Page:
Kowalczyk Upsets Majdic for Sprint Win

Topher SabotNovember 28, 20093
Justyna Kowalczyk (Photo: Win Goodbody)
Justyna Kowalczyk racing in Whistler last season (Photo: Win Goodbody)

Kuusamo, Finalnd – Justyna Kowalczyk (POL), the defending World Cup Champion upset Petra Majdic (SLO) in the first World Cup sprint competition of the year.

High humidity and a challenging course made for a tough day.  Aino Kaisa Saarinen (FIN) paced the field in the qualification round of the 1.2km classic sprint.  Her time of 3:01 was one second faster than runner up Anna Olsson (SWE).  Majdic qualified 3rd and Kowalczyk 5th.

Saarinen led the the overall World Cup for the first half of last season, before faltering, in part due to illness. She was overtaken by both Kowalczyk and Majdic.  It was the same story today, with Saarinen dropping to 4th in the A-Final.

Alena Prochazkova (SVK) was 3rd, her third career World Cup odium finish.

While Kowalczyk won the overall World Cup title last year, Majdic held the upper hand in sprint competitions.  Majdic won 7 of 8 World Cup sprint starts last season.  Her lone loss came in Rybinsk, Russia, where she finished 7th.  Kowalczyk was 5th that day – the only the second time she has bested Majdic head-to-head in a sprint in the last three seasons.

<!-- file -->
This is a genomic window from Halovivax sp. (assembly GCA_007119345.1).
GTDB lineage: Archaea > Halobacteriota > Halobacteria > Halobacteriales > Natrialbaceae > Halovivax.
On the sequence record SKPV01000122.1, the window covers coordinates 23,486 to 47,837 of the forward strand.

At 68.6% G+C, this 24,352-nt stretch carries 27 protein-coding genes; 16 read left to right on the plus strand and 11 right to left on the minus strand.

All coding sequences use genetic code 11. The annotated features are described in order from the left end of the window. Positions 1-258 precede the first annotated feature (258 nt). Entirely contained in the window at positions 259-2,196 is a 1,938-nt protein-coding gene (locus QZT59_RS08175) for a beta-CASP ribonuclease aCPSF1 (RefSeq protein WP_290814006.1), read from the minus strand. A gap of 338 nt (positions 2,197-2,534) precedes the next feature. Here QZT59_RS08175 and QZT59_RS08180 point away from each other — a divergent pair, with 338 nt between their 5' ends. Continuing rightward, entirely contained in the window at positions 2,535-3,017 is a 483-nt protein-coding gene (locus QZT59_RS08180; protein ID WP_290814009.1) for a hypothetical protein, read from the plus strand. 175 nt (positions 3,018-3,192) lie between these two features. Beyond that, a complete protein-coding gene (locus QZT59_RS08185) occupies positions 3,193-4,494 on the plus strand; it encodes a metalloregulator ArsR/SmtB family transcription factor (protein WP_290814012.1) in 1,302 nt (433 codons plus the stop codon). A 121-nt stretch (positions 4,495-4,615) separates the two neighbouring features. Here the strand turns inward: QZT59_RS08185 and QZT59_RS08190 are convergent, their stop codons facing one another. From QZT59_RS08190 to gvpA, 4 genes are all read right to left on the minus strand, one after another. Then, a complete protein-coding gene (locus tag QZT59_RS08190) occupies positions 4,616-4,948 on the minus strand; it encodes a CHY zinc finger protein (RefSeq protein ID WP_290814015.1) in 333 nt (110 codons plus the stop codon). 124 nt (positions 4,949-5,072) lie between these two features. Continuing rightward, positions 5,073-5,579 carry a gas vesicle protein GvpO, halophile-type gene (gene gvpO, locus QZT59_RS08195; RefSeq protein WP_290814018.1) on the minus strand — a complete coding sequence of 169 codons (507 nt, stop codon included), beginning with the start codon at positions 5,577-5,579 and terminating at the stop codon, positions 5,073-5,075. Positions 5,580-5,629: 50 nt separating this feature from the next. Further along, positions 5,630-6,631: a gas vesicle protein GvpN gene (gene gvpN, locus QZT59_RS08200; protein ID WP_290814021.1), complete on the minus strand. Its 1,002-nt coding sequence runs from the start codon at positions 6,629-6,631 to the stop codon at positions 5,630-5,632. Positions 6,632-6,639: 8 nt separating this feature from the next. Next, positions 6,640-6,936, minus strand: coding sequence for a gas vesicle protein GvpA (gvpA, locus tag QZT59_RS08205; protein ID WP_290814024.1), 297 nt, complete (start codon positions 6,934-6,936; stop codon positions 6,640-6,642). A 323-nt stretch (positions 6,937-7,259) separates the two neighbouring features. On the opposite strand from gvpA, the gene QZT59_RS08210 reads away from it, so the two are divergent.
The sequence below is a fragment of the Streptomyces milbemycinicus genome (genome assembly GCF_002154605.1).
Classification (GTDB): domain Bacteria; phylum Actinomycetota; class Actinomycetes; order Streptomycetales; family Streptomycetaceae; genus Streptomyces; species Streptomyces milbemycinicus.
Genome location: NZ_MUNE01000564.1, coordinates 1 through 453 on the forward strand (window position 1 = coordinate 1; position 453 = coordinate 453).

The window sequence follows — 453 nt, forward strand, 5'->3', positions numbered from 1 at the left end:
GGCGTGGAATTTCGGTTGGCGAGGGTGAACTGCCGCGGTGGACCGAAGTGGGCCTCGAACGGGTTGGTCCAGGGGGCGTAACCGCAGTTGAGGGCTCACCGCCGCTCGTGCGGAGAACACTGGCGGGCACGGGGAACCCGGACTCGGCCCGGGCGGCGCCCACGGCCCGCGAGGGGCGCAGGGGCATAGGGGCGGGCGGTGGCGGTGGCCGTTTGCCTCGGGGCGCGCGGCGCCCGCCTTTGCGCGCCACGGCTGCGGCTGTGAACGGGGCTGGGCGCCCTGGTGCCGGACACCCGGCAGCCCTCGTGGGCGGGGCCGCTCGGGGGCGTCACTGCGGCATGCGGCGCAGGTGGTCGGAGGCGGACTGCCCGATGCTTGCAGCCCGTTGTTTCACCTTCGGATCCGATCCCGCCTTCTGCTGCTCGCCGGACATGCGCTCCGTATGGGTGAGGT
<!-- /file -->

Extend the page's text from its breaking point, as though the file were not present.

But today was the Pole’s day, and she showed that she will again be a force to reckon with this season.  “I’m a little surprised with myself.  Last weekend in Beitostolen was not good for me,” said Kowalczyk.  This was her first World Cup sprint victory ever.

Majdic struggled from the start.  “I felt strong yesterday but overnight I didn’t feel well and had bad sleep. This morning I was just tired and I was not smiling anymore – which I normally always do. I saw Justyna racing and I was sure she was the strongest today. She knew that physically I could not beat her, but I tried to beat the rest of the field with my tactics and experience.”

Despite qualifying 4 for the heats, host Finland was unable to do better than Saarinen’s 4th.  No other Finnish woman made it out of the quarterfinals, including the always-dangerous Virpi Kuitunen.  Kuitunen qualified 6th, but ended up 21st.

The US and Canada both struggled, with both nations failing to qualify anyone for the heats.

The US was led by Kikkan Randall in 36th, two seconds out of the top-30.  Randall was coming off a career-best distance finish last week in Beitostolen, and has shown significant improvement in her classic sprinting over the last year.  But she was unable to crack make the heats and her day ended early.

Liz Stephen and Morgan Arritola also raced for the US, finishing 62nd and 79th respectively.  Arritola was the last woman, but both young skiers are stronger in distance, and are still building World Cup experience.

Sara Renner paced the Canadians in 42nd, 4.5 seconds out of the heats.  Teammate Chandra Crawford, in her first sprint after missing all of last season due to injury, was 49th, and Perianne Jones was 51st.

Kristina Strandberg (SWE) of XC Oregon and the defending SuperTour Champion, raced for her native Sweden, and finished 50th.